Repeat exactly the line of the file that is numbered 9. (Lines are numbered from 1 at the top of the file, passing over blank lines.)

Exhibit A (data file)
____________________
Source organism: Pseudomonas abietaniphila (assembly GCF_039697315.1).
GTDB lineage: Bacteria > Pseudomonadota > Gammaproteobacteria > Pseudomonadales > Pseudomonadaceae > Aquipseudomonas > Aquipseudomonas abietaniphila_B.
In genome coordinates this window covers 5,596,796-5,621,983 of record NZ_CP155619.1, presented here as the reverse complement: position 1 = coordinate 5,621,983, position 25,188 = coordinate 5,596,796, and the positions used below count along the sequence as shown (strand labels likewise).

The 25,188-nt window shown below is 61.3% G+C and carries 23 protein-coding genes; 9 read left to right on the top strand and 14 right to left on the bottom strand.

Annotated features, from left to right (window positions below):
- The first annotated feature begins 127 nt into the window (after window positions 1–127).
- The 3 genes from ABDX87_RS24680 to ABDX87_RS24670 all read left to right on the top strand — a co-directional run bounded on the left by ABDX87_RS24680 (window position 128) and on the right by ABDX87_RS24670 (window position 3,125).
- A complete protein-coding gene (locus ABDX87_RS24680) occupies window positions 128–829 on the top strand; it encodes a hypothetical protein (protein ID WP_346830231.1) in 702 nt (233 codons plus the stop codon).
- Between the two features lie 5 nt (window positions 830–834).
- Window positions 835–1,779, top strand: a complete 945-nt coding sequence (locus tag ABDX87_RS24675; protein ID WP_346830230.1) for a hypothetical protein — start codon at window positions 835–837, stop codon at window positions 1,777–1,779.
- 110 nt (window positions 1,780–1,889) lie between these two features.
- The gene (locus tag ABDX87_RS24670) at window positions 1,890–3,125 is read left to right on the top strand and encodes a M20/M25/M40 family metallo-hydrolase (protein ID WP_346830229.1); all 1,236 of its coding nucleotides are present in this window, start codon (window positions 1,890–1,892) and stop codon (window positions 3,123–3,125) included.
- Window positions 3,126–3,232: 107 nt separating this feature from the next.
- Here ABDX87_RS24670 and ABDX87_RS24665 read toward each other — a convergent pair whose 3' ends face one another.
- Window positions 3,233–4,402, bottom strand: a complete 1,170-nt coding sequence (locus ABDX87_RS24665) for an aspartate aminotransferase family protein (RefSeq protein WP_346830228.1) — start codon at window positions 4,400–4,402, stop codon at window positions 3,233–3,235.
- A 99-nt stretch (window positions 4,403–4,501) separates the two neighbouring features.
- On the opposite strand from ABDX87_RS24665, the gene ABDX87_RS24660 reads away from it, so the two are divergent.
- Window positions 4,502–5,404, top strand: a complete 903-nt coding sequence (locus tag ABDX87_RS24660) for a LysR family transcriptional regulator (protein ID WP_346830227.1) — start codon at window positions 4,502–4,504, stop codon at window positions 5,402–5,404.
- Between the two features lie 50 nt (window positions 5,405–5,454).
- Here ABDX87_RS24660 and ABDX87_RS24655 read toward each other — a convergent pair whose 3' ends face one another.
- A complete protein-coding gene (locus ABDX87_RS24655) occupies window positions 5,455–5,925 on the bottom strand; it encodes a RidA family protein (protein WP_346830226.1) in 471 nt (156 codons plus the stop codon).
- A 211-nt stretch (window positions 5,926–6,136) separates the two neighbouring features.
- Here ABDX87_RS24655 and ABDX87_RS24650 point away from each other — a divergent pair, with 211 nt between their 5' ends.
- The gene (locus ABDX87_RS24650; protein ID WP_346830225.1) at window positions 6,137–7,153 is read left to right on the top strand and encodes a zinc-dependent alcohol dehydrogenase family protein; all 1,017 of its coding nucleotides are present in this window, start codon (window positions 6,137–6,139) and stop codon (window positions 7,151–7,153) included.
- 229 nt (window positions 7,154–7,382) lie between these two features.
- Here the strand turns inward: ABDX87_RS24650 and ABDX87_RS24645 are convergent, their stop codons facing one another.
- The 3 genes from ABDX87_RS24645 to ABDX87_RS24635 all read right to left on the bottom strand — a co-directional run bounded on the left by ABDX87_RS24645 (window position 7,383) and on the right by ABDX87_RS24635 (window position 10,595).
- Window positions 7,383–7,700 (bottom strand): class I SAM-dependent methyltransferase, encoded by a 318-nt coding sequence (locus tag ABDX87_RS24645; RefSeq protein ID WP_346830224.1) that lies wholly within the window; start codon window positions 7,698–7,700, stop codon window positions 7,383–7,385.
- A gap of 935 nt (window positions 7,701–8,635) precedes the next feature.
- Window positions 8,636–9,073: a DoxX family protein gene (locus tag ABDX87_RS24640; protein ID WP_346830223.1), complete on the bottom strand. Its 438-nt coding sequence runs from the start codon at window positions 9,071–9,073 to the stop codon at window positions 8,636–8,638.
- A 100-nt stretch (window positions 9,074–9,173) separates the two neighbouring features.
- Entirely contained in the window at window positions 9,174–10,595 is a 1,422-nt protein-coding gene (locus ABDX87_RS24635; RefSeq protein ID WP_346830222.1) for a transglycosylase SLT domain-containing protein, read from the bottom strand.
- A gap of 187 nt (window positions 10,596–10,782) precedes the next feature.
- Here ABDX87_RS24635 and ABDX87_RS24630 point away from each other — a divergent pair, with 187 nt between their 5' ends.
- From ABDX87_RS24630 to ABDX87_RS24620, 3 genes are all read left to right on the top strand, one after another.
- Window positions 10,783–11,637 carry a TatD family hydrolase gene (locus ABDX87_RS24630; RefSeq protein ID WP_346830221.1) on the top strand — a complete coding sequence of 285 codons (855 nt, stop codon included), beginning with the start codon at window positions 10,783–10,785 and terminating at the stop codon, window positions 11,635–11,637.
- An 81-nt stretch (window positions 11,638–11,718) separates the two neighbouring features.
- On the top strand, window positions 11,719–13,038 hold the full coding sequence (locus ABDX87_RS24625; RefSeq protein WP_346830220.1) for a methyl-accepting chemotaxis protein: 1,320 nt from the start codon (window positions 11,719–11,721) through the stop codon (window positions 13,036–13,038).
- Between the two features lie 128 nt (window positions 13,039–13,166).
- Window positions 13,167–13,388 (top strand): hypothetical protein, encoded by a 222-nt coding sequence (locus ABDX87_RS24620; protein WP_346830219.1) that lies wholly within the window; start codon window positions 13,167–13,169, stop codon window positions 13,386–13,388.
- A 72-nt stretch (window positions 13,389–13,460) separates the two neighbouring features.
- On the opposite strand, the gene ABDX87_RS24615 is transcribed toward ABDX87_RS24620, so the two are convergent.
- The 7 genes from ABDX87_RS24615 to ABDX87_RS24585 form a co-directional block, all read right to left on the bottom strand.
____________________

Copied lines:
- Between the two features lie 5 nt (window positions 830–834).